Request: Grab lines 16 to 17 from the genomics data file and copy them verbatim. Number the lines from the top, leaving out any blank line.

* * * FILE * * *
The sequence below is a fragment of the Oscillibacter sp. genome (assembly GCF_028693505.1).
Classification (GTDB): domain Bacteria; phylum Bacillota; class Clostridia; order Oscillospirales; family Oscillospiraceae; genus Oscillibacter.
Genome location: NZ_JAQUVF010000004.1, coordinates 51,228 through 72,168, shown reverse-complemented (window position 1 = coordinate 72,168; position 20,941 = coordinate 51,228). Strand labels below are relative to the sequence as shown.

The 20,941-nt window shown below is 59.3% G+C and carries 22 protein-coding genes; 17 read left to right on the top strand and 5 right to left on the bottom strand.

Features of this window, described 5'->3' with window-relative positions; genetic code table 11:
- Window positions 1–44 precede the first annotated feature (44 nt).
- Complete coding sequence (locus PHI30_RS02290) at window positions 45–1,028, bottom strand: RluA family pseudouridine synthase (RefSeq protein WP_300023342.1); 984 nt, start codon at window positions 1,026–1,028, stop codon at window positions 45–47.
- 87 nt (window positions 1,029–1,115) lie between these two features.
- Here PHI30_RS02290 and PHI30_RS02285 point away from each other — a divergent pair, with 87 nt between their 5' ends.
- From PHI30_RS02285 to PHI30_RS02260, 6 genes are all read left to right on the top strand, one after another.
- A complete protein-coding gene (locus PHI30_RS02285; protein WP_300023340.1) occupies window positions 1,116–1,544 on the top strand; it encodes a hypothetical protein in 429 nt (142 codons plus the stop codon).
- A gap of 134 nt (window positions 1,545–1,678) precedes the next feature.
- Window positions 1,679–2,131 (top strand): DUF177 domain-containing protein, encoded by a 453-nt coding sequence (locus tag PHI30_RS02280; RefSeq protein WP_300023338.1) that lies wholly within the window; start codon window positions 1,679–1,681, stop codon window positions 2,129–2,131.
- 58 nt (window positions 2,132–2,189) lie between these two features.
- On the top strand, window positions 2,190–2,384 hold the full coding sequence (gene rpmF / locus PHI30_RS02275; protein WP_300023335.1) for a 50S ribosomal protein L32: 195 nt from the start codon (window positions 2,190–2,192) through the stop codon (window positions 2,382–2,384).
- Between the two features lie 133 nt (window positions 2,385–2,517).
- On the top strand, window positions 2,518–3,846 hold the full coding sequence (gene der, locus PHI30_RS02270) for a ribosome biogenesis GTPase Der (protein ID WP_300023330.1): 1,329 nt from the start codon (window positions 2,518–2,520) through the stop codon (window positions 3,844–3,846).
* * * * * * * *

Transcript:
- Between the two features lie 133 nt (window positions 2,385–2,517).
- On the top strand, window positions 2,518–3,846 hold the full coding sequence (gene der, locus PHI30_RS02270) for a ribosome biogenesis GTPase Der (protein ID WP_300023330.1): 1,329 nt from the start codon (window positions 2,518–2,520) through the stop codon (window positions 3,844–3,846).